That being said, I’ve had some time to look through the interwebs and found a story that’s a bit on the weird side.

Yes, it looks like the internet, that bastion of anonymity and baseless, emotional attacks based on nothing more than screen names and misspelled postings is embracing the concept of responsibility for one’s comments. Starting later this month, Blizzard will make posters use their real names in its forums. You can have the option of putting your character name beside it so people can know who you are.

Did I miss something? Granted, I’m a tabletop player, but isn’t half the fun of these online communities the ability to disappear and become a new person?

I was there at the dawn of the internet generation, in the Long, Long Ago Time…


Kickin’ it old school by ~Secret-Agent-Nikita on deviantART

I remember when chat rooms were still fairly new. I remember when computers made that sound like electricity itself was choking on its own vomit while a modem dialed and hooked up to the internet. The ability to meet and interact with new people was so new, so exciting, especially considering the ability to meet people with nothing more than a name and a brief, perhaps fake description.

It was like the Wild West, only with a lot more penis jokes.

Years passed and now the ability to sign up for an online service, game, or just talk with people who know you as Aleena, elven priestess of the Dark Sisters, instead of, say, Earl, has become common-place.

And is that a good thing?

I’m really torn on this whole issue. On the one hand, I want the ability to explore, comment, and otherwise go about my business without giving people too much information about myself. On the other hand, I understand why these measures may be necessary. Think back to the last forum you went to. Even better, check out Youtube comments. The amount of idiocy, bigotry, and downright nastiness is enough to make anyone long for Orwellian control sometimes, but only for a moment.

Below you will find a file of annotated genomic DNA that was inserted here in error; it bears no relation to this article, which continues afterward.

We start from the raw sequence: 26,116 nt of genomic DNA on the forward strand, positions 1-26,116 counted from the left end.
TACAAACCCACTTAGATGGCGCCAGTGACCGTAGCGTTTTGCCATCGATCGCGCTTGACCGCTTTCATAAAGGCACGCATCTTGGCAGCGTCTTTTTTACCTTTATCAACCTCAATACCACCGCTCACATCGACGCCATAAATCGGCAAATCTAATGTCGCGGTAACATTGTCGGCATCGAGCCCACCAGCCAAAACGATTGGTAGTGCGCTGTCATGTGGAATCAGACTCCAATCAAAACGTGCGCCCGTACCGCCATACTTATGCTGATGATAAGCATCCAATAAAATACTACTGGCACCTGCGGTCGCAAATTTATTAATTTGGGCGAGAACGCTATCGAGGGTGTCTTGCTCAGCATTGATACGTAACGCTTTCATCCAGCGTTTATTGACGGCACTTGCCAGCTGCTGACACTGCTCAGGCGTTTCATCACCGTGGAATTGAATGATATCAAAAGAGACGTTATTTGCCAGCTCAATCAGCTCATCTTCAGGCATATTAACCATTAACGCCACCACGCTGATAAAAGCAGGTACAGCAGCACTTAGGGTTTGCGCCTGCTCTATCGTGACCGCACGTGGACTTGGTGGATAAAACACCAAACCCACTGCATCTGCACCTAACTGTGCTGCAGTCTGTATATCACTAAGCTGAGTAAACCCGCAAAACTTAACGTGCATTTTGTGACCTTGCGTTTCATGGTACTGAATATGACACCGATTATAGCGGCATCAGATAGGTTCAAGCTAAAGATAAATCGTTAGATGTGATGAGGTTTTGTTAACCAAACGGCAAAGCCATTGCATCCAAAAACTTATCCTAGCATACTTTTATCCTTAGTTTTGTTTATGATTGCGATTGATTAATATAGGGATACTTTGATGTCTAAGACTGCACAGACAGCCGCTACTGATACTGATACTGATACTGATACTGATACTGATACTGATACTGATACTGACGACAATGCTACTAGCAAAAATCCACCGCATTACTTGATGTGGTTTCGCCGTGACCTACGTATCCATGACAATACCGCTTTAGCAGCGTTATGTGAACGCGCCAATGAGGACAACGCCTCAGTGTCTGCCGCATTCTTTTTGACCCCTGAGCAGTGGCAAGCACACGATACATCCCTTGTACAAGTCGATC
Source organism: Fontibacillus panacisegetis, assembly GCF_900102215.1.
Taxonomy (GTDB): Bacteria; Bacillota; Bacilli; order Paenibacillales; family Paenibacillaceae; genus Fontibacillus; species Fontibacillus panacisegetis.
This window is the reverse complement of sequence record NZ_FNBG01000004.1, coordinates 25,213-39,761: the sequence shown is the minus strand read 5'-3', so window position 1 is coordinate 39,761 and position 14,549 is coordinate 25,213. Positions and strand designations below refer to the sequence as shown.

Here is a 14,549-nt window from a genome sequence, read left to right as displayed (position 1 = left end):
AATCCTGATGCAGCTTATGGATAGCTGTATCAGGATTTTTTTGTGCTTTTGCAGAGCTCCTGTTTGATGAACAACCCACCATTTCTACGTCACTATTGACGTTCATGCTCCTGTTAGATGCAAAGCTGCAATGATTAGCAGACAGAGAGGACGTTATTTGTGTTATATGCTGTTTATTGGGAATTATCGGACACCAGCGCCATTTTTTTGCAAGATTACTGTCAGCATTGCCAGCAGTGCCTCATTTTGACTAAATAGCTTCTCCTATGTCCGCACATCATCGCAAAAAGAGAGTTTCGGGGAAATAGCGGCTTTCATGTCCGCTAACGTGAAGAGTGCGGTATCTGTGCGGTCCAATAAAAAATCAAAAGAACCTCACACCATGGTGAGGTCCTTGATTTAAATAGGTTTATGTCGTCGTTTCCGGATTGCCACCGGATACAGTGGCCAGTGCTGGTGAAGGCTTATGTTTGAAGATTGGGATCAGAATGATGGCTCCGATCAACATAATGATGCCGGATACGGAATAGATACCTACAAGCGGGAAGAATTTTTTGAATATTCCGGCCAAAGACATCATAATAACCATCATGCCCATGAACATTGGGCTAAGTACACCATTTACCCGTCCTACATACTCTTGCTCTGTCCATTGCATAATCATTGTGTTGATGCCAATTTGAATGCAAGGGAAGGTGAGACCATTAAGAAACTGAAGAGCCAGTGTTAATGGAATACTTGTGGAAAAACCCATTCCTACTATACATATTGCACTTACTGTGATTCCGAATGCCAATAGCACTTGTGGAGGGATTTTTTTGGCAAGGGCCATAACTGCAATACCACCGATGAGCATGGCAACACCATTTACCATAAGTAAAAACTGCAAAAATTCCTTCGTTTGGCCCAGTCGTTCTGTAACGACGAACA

Holding people accountable of their actions on the internet, or anywhere really, is a noble endeavor, but do we loose something in the process?

It’s tricky. I want people held accountable for their actions, but I don’t want people giving out information that could be used to find them in real life at some point. Having moderators on these boards is just a temporary solution and prone to favoritism.

I guess like any technology, it’s going to take a while to find a way to really live with this kind of thing.

And now on to the links!

  • South Korea has developed a robot sentry armed to the nines. Now all we have to do is develop some really good Artificial Intelligence and we’ve got us a Robot Apocalypse, folks!
  • Speaking of the olden days… they’re bringing back Beavis and Butthead? Apparently, MTV wants to air more music videos and thinks bringing back this think-tank will give them that opportunity. But, uhm… isn’t this MUSIC Television?! Isn’t it supposed to be their job already?! It’s like a cop trying to find a good excuse to carry a gun.
  • My hatred of all things Twilight is well-known among regular readers, but the rumor that Taylor Lautner may play a young Wolverine in a future film fills me with a range unknown to me since the final episode of Star Trek: Enterprise.
  • Do you want an organic weed wacker? Oddly enough, we have scores of them down here and across the country: goats. Do you have a goat? You could start your own lawn service!
  • Finally, the Old Spice commercials have really blown up, but leave it to my fellow academics to make perhaps the best parody I’ve ever seen on this meme. I’ve never wanted to go to a library so much.